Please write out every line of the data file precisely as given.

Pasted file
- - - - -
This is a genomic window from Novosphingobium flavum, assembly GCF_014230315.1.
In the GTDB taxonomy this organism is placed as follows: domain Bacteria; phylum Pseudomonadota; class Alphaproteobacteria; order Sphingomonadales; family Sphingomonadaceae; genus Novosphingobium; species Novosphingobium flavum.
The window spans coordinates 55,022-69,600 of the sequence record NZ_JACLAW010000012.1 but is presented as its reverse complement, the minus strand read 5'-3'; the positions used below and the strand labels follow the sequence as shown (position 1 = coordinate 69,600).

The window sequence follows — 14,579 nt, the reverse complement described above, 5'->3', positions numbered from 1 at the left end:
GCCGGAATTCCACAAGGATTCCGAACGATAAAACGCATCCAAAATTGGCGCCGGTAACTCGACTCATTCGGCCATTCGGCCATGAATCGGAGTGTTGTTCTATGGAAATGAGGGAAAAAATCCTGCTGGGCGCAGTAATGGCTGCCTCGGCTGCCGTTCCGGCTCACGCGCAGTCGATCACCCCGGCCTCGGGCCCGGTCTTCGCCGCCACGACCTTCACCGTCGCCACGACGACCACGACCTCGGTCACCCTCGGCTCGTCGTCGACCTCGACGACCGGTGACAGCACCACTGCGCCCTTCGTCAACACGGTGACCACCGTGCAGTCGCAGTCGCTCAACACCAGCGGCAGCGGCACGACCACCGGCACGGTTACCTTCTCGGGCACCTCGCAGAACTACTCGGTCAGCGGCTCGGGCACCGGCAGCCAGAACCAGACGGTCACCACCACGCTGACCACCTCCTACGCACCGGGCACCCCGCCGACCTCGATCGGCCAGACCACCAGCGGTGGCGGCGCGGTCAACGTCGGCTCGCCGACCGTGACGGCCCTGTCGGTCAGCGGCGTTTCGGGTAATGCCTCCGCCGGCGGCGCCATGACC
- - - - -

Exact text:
This is a genomic window from Novosphingobium flavum, assembly GCF_014230315.1.
In the GTDB taxonomy this organism is placed as follows: domain Bacteria; phylum Pseudomonadota; class Alphaproteobacteria; order Sphingomonadales; family Sphingomonadaceae; genus Novosphingobium; species Novosphingobium flavum.
The window spans coordinates 55,022-69,600 of the sequence record NZ_JACLAW010000012.1 but is presented as its reverse complement, the minus strand read 5'-3'; the positions used below and the strand labels follow the sequence as shown (position 1 = coordinate 69,600).

The window sequence follows — 14,579 nt, the reverse complement described above, 5'->3', positions numbered from 1 at the left end:
GCCGGAATTCCACAAGGATTCCGAACGATAAAACGCATCCAAAATTGGCGCCGGTAACTCGACTCATTCGGCCATTCGGCCATGAATCGGAGTGTTGTTCTATGGAAATGAGGGAAAAAATCCTGCTGGGCGCAGTAATGGCTGCCTCGGCTGCCGTTCCGGCTCACGCGCAGTCGATCACCCCGGCCTCGGGCCCGGTCTTCGCCGCCACGACCTTCACCGTCGCCACGACGACCACGACCTCGGTCACCCTCGGCTCGTCGTCGACCTCGACGACCGGTGACAGCACCACTGCGCCCTTCGTCAACACGGTGACCACCGTGCAGTCGCAGTCGCTCAACACCAGCGGCAGCGGCACGACCACCGGCACGGTTACCTTCTCGGGCACCTCGCAGAACTACTCGGTCAGCGGCTCGGGCACCGGCAGCCAGAACCAGACGGTCACCACCACGCTGACCACCTCCTACGCACCGGGCACCCCGCCGACCTCGATCGGCCAGACCACCAGCGGTGGCGGCGCGGTCAACGTCGGCTCGCCGACCGTGACGGCCCTGTCGGTCAGCGGCGTTTCGGGTAATGCCTCCGCCGGCGGCGCCATGACC